• Important Executive Director Announcement from the NAWCC

    The NAWCC Board of Directors is pleased to announce that Mr. Rory McEvoy has been named Executive Director of the NAWCC. Rory is an internationally renowned horological scholar and comes to the NAWCC with strong credentials that solidly align with our education, fundraising, and membership growth objectives. He has a postgraduate degree in the conservation and restoration of antique clocks from West Dean College, and throughout his career, he has had the opportunity to handle some of the world’s most important horological artifacts, including longitude timekeepers by Harrison, Kendall, and Mudge.

    Rory formerly worked as Curator of Horology at the Royal Observatory, Greenwich, where his role included day-to-day management of research and digitization projects, writing, public speaking, conservation, convening conferences, exhibition work, and development of acquisition/disposal and collection care policies. In addition, he has worked as a horological specialist at Bonhams in London, where he cataloged and handled many rare timepieces and built important relationships with collectors, buyers, and sellers. Most recently, Rory has used his talents to share his love of horology at the university level by teaching horological theory, history, and the practical repair and making of clocks and watches at Birmingham City University.

    Rory is a British citizen and currently resides in the UK. Pre-COVID-19, Rory and his wife, Kaai, visited HQ in Columbia, Pennsylvania, where they met with staff, spent time in the Museum and Library & Research Center, and toured the area. Rory and Kaai will be relocating to the area as soon as the immigration challenges and travel restrictions due to COVID-19 permit.

    Some of you may already be familiar with Rory as he is also a well-known author and lecturer. His recent publications include the book Harrison Decoded: Towards a Perfect Pendulum Clock, which he edited with Jonathan Betts, and the article “George Graham and the Orrery” in the journal Nuncius.

    Until Rory’s relocation to the United States is complete, he will be working closely with an on-boarding team assembled by the NAWCC Board of Directors to introduce him to the opportunities and challenges before us and to ensure a smooth transition. Rory will be participating in strategic and financial planning immediately, which will allow him to hit the ground running when he arrives in Columbia

    You can read more about Rory McEvoy and this exciting announcement in the upcoming March/April issue of the Watch & Clock Bulletin.

    Please join the entire Board and staff in welcoming Rory to the NAWCC community.

Did Victor Kullberg Make the Movement in this Gabriel PL?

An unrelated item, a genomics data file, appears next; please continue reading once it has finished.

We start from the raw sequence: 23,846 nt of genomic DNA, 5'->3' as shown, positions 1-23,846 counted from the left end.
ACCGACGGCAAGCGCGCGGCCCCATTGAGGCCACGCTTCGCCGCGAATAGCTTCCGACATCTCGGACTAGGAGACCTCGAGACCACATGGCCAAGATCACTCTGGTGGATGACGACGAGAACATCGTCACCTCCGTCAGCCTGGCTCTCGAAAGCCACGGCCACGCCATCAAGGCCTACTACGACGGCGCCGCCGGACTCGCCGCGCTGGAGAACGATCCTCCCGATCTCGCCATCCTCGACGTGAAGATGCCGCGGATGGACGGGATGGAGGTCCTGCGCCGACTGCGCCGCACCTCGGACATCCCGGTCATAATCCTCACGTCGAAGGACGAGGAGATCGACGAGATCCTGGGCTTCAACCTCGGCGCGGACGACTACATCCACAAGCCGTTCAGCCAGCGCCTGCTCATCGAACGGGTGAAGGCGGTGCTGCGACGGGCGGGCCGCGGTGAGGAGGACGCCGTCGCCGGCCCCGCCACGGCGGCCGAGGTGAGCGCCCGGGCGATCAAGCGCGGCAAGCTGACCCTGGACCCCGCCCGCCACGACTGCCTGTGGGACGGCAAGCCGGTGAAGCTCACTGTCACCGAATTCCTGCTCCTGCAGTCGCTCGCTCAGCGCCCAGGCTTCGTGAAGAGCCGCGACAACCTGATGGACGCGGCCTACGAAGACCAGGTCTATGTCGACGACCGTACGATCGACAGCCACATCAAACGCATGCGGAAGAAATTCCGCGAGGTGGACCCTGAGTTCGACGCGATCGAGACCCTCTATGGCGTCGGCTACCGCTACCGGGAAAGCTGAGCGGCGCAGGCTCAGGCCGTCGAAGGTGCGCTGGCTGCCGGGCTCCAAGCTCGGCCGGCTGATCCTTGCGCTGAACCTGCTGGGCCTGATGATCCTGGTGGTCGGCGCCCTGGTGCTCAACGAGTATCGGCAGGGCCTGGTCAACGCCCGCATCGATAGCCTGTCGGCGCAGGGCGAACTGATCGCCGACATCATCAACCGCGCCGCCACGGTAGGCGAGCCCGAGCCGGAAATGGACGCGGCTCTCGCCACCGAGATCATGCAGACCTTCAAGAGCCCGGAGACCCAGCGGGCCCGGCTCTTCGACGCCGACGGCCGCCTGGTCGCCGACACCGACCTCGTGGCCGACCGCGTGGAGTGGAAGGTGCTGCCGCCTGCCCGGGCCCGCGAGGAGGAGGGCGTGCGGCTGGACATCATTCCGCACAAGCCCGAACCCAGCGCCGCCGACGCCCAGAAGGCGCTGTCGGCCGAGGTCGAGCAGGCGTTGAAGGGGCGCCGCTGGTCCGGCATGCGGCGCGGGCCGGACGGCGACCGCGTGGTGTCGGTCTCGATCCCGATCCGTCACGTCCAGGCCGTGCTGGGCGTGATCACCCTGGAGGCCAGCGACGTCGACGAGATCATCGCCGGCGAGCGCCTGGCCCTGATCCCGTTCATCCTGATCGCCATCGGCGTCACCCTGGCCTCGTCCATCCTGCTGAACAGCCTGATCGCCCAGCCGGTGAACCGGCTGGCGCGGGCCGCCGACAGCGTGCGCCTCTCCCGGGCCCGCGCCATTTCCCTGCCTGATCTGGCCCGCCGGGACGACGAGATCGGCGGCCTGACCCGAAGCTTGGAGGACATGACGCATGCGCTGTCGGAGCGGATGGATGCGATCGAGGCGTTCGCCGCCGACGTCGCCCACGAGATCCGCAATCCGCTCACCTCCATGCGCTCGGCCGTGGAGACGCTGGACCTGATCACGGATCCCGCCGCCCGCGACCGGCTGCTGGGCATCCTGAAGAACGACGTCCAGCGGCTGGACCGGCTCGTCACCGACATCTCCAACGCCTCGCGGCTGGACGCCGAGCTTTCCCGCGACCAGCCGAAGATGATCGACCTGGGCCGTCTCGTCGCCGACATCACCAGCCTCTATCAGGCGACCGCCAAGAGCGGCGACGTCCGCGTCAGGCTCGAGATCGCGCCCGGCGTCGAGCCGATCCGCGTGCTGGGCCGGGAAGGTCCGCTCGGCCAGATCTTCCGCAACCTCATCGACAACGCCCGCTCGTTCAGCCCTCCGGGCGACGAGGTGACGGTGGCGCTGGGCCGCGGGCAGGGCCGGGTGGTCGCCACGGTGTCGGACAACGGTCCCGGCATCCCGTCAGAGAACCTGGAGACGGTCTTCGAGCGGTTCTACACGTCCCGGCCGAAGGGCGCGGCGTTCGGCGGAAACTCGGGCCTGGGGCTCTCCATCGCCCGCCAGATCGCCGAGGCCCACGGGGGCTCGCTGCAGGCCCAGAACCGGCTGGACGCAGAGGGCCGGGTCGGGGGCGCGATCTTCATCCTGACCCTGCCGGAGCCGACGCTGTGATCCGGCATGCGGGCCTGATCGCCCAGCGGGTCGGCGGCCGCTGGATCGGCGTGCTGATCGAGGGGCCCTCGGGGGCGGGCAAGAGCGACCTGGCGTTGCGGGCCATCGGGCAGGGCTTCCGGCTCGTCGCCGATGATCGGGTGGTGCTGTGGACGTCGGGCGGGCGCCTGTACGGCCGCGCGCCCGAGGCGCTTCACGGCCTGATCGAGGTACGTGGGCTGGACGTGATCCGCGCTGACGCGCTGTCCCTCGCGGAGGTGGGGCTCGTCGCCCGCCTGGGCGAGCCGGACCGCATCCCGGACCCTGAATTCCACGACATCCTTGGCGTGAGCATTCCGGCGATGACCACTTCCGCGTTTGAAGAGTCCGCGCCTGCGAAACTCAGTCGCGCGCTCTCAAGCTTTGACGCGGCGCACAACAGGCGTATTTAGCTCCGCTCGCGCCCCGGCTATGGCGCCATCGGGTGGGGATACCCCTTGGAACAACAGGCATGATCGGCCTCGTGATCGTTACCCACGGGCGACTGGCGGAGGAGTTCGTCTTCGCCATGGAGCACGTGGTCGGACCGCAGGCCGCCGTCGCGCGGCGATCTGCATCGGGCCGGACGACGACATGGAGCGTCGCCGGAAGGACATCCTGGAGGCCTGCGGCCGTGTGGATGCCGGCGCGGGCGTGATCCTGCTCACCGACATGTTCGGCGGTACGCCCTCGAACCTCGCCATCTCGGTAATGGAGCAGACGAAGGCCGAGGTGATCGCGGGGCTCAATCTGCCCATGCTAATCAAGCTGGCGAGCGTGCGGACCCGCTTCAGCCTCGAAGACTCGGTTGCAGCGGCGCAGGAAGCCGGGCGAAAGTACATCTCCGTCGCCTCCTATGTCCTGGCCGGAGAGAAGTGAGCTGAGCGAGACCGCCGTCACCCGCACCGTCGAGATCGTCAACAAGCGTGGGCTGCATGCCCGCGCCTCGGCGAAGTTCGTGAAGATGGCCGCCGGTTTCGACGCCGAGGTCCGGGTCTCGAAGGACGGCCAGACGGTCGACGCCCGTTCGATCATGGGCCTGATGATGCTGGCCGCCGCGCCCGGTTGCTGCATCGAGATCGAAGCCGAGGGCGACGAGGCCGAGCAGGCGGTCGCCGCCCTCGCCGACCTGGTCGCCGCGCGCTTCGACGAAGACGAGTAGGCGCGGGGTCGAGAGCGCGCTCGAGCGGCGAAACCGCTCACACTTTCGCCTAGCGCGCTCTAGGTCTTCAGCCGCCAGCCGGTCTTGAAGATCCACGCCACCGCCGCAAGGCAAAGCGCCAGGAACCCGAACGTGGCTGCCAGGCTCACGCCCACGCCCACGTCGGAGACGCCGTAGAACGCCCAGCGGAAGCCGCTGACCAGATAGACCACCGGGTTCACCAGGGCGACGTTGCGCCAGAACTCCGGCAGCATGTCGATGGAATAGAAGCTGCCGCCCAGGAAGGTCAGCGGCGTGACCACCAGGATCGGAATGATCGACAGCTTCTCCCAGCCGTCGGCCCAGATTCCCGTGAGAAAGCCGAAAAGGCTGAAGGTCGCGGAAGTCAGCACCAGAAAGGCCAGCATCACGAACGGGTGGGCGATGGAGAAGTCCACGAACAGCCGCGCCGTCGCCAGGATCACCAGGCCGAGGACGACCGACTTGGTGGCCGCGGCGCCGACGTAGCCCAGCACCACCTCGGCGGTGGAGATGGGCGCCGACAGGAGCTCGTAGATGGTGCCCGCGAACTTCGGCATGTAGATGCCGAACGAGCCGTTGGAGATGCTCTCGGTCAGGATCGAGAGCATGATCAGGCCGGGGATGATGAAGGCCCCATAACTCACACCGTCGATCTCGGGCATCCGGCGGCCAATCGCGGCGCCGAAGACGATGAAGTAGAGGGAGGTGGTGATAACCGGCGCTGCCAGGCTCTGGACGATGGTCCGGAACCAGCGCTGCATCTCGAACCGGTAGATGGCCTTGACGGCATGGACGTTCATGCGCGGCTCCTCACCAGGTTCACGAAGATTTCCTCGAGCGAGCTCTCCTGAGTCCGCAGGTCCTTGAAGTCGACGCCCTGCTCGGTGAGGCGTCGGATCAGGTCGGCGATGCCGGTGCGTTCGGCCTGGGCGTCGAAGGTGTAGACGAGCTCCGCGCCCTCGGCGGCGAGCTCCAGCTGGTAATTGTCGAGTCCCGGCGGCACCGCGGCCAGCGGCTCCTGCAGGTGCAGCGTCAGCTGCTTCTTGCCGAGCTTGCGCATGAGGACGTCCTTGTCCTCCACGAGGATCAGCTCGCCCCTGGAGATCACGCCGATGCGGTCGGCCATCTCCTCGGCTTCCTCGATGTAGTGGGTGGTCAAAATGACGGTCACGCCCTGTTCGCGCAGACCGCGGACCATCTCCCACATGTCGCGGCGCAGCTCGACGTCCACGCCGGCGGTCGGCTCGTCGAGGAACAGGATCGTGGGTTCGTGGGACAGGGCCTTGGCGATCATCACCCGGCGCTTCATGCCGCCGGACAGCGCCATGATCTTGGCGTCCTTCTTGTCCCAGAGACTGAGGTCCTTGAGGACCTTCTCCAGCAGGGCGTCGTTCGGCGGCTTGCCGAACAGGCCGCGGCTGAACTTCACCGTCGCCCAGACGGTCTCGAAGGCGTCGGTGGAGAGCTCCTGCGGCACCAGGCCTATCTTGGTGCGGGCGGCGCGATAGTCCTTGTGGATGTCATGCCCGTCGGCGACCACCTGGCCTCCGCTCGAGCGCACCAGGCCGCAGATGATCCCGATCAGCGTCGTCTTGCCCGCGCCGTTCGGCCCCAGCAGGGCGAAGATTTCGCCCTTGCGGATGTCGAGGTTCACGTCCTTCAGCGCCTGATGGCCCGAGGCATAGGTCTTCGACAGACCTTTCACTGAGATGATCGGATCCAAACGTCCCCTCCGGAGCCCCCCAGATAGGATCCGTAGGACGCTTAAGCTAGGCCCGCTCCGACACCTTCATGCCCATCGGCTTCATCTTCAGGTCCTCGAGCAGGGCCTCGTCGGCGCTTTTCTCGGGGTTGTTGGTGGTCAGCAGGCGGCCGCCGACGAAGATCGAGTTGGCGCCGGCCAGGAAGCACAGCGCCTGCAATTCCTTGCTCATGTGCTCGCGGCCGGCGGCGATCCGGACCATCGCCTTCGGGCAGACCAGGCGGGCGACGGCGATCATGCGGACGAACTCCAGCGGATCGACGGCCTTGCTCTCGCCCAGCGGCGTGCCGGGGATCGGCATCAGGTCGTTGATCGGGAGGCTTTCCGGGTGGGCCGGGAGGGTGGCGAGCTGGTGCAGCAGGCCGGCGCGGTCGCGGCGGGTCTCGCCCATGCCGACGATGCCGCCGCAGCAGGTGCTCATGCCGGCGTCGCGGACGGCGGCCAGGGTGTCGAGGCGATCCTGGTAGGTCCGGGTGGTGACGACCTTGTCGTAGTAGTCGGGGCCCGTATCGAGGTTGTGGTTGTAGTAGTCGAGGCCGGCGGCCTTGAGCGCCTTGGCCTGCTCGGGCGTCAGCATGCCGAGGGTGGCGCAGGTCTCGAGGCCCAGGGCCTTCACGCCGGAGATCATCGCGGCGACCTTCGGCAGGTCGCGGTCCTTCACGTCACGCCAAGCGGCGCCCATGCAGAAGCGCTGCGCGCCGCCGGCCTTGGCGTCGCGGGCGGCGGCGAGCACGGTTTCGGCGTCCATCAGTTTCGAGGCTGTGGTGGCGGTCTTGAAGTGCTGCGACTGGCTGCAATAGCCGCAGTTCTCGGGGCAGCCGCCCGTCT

Ethan Lipsig

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A few years ago, I acquired a free-sprung, keyless Gabriel PL hunter in hopes that it had a Victor Kullberg movement. More about that in a moment.

William Gabriel was a London retailer and watchmaker, e.g., of half-chronometer pocket watches entered in Greenwich trials. A major reason for thinking that the movement in my Gabriel was made by Victor Kullberg is its unusual bridge-type free-sprung balance, something Kullberg used, calling it his curiosity balance. Several experts, including one of the most knowledgeable English experts, have told me that they believe that the movements in my Gabriel and similar Gabriels were made by Kullberg. Another expert collector who owns a similar watch doubts that. He told me that all Kullbergs with which he is familiar have reverse fusees, which these Gabriels do not have. He points out that other English makers used bridge-type balance assemblies.

Apart from the Gabriel markings, the movement is entirely unsigned except for a JP stamp, referring to Joseph Preston, a leading Lancashire firm, which at least made the ebauche.

This watch is in an 18k hunter case made by Fred Thoms, one of the top English case-makers. It has London hallmarks for 1892 and a serial number that matches the one on the dial and the movement. Cased, it is 49mm in diameter and 12mm thick. It weighs 115.5 grams. It is a very nice watch even if the movement wasn't made by Kullberg.

Interestingly, although the dial and the movement have the same two-part serial number, the sequence on the dial is the reverse of that on the movement, which I take to be the mistake of a dyslexic dial maker.

I would appreciate any views you have about this watch, especially whether it was made by Kullberg.

DSC05333.JPG DSC05338.JPG DSC05339.JPG DSC05340.JPG DSC05341.JPG DSC05343.JPG DSC05344.JPG DSC05345.JPG DSC05346.JPG
 

D.th.munroe

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Feb 15, 2018
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This is only my opinion because I've only seen a couple Kullbergs and one like yours.
I'm a bit doubtful these were made by Kullberg, these seem to have been standard blank movements with the bridge added after, on the one I repaired, and it looks like on yours there was empty locating holes for the standard cock, and the Kullberg ones I've seen seem to have been made for the bridge originally placing the escape and pallet cock differently.
Dan
 

Tom McIntyre

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We can compare this one that I believe Kullberg made in collaboration with T. R. Russel. The wind indicator on this one is Russell's patent I believe.

kullberg-russelldial.jpg Kullberg-Russellmvt.jpg
 
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